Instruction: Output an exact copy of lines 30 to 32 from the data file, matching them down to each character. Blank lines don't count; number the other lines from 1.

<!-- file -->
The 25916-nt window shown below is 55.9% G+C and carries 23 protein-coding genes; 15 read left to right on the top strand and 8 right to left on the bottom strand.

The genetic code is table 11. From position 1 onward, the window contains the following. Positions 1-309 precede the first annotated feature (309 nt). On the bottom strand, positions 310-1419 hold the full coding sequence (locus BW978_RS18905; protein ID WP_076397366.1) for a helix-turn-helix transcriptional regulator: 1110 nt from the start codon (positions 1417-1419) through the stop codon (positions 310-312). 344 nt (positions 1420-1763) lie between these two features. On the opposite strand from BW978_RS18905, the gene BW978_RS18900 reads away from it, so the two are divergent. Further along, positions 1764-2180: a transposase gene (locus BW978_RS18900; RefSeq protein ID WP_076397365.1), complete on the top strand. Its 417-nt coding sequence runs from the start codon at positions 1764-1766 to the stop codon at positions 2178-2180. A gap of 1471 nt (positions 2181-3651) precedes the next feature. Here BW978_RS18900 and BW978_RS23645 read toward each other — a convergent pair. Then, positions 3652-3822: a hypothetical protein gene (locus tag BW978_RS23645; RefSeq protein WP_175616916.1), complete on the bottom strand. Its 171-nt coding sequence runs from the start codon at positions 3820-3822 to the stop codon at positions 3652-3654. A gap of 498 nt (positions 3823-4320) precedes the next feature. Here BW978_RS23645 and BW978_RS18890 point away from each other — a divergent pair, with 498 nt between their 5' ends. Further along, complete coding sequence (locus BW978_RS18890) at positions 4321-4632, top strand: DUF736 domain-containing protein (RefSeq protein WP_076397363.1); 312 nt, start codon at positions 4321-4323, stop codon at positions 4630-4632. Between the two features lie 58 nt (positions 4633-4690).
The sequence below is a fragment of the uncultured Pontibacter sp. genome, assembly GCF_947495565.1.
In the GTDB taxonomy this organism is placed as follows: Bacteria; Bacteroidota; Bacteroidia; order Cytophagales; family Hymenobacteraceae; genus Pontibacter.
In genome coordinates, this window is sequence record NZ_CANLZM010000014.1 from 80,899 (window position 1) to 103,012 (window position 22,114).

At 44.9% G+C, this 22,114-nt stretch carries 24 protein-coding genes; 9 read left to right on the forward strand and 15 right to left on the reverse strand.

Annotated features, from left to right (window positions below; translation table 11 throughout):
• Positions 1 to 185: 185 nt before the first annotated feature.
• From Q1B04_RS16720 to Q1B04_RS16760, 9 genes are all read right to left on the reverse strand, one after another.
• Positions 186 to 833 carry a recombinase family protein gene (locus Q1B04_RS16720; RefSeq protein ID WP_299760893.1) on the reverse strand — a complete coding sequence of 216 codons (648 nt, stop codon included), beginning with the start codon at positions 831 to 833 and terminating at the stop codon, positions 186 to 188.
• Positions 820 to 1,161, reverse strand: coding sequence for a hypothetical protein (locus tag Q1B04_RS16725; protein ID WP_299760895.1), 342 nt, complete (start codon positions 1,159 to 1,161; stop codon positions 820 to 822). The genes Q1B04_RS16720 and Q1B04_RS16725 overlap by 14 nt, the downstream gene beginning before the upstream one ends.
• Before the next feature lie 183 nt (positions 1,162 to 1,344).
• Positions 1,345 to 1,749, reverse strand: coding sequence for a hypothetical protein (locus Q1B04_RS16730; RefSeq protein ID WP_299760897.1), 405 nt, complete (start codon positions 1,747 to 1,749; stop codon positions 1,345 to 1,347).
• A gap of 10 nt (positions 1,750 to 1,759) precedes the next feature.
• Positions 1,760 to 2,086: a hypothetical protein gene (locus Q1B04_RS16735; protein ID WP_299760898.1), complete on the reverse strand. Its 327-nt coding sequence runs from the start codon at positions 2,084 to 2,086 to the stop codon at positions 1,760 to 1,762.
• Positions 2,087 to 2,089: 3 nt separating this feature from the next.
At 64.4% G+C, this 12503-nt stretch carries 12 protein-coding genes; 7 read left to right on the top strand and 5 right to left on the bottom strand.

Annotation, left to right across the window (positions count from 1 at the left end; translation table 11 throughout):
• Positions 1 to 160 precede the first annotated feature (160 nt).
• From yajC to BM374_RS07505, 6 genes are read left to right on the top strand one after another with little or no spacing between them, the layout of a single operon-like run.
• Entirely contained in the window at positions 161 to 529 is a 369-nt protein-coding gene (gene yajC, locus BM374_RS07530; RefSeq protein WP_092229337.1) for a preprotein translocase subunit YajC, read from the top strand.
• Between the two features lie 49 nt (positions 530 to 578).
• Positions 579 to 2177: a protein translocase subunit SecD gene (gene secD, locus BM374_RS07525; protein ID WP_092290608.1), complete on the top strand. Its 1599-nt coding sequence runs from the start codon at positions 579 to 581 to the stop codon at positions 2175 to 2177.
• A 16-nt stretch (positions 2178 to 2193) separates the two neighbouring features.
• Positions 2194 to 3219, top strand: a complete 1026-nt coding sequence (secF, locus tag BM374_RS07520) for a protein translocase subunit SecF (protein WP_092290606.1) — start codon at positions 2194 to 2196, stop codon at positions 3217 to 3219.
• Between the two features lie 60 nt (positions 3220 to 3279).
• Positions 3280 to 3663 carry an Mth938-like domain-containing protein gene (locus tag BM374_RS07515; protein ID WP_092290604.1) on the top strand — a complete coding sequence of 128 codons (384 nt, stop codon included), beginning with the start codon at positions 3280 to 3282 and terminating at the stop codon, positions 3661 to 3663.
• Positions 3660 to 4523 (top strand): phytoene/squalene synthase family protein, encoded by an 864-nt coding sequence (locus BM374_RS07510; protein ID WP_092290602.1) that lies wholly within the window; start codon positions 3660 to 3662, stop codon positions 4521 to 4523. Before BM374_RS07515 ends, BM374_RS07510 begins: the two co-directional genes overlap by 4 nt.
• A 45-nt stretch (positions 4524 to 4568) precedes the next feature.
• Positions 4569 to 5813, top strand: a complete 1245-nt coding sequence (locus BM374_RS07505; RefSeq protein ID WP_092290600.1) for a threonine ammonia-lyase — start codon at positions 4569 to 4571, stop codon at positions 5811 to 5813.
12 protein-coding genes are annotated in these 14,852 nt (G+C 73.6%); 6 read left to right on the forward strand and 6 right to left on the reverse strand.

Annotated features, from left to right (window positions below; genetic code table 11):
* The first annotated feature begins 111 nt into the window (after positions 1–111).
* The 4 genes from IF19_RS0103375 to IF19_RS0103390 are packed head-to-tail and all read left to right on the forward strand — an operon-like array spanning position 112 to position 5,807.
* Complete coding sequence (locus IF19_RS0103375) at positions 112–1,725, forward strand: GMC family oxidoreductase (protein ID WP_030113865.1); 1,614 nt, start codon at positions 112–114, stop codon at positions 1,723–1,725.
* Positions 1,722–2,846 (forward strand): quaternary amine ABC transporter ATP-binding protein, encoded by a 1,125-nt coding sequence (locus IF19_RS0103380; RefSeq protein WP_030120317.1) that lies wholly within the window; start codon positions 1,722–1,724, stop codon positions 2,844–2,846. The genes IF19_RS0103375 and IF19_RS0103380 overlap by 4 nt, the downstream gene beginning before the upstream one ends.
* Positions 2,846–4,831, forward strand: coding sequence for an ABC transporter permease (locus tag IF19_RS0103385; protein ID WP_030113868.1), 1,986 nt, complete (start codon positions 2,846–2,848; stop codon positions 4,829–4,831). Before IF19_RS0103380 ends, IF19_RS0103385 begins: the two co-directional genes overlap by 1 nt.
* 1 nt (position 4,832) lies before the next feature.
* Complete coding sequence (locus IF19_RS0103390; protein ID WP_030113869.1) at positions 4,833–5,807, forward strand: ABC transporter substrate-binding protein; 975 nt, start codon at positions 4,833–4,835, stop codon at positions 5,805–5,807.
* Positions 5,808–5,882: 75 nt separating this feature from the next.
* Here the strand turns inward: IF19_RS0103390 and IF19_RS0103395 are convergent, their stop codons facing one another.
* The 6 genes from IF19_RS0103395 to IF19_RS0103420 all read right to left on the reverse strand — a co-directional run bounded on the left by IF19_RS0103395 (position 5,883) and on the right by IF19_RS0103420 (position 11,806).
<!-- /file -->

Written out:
• Positions 4569 to 5813, top strand: a complete 1245-nt coding sequence (locus BM374_RS07505; RefSeq protein ID WP_092290600.1) for a threonine ammonia-lyase — start codon at positions 4569 to 4571, stop codon at positions 5811 to 5813.
12 protein-coding genes are annotated in these 14,852 nt (G+C 73.6%); 6 read left to right on the forward strand and 6 right to left on the reverse strand.

Annotated features, from left to right (window positions below; genetic code table 11):